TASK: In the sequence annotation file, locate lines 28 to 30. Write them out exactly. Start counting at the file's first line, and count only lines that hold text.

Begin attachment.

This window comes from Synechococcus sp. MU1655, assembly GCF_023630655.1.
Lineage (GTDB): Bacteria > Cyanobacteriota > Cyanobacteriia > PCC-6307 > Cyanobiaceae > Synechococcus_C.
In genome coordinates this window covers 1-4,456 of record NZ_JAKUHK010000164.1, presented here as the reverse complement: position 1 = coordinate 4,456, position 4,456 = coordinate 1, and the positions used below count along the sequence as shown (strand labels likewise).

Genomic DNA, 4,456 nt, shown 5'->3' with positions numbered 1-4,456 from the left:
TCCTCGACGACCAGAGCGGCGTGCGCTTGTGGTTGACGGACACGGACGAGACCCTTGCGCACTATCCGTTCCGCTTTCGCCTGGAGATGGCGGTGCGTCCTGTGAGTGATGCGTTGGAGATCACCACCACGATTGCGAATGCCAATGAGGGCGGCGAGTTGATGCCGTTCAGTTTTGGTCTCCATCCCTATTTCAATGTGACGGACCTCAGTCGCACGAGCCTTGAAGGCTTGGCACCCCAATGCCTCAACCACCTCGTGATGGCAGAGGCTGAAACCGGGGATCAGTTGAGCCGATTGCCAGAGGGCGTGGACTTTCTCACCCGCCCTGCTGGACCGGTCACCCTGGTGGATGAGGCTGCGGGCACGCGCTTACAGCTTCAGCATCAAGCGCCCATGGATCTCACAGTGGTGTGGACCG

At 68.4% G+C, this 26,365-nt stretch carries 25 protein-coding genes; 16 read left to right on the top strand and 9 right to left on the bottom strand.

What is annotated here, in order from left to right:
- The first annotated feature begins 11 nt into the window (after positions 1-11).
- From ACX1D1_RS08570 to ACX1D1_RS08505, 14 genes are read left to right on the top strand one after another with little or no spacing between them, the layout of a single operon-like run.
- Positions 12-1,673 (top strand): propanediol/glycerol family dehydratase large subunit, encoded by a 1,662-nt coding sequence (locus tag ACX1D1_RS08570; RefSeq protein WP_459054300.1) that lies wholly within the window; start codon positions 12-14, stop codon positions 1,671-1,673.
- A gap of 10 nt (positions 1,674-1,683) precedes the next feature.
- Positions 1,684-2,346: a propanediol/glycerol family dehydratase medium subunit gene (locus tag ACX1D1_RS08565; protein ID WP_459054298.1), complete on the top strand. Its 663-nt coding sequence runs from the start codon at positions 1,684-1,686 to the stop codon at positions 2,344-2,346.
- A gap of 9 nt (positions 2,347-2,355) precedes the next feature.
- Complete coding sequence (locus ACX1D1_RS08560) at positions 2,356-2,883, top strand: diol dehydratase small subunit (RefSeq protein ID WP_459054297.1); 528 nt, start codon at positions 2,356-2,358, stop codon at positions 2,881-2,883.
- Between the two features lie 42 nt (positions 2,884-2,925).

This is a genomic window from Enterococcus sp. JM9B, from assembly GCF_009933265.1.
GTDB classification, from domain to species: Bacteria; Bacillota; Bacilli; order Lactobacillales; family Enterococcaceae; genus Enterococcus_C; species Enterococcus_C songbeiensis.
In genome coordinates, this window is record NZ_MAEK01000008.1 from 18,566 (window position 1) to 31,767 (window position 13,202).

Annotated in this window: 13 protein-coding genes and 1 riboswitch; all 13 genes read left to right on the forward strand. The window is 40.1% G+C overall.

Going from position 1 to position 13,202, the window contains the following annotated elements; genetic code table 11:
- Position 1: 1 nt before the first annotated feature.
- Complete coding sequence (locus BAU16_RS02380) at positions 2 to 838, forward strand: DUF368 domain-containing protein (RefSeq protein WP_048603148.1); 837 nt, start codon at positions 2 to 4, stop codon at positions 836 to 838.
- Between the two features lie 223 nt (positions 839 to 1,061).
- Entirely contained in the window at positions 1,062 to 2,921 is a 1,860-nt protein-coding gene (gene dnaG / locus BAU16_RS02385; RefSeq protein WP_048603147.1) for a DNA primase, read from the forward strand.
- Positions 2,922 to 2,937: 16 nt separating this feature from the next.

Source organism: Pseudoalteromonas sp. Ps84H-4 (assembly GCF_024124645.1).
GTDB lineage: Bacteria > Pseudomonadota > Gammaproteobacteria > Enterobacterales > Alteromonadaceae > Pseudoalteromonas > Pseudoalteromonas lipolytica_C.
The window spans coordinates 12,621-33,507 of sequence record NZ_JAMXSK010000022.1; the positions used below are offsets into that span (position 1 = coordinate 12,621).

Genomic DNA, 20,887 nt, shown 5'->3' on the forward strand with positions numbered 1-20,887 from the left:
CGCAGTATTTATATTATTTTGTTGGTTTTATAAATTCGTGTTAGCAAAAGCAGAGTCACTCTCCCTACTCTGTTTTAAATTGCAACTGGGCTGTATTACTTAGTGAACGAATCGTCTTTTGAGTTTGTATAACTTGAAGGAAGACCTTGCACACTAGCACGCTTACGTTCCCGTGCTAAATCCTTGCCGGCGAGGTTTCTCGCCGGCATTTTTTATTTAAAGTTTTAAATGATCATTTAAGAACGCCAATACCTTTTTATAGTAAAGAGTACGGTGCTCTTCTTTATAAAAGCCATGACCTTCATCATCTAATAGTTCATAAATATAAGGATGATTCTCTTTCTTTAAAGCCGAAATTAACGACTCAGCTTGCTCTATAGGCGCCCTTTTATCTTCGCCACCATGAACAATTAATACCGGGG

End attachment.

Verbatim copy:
The window spans coordinates 12,621-33,507 of sequence record NZ_JAMXSK010000022.1; the positions used below are offsets into that span (position 1 = coordinate 12,621).

Genomic DNA, 20,887 nt, shown 5'->3' on the forward strand with positions numbered 1-20,887 from the left:
CGCAGTATTTATATTATTTTGTTGGTTTTATAAATTCGTGTTAGCAAAAGCAGAGTCACTCTCCCTACTCTGTTTTAAATTGCAACTGGGCTGTATTACTTAGTGAACGAATCGTCTTTTGAGTTTGTATAACTTGAAGGAAGACCTTGCACACTAGCACGCTTACGTTCCCGTGCTAAATCCTTGCCGGCGAGGTTTCTCGCCGGCATTTTTTATTTAAAGTTTTAAATGATCATTTAAGAACGCCAATACCTTTTTATAGTAAAGAGTACGGTGCTCTTCTTTATAAAAGCCATGACCTTCATCATCTAATAGTTCATAAATATAAGGATGATTCTCTTTCTTTAAAGCCGAAATTAACGACTCAGCTTGCTCTATAGGCGCCCTTTTATCTTCGCCACCATGAACAATTAATACCGGGG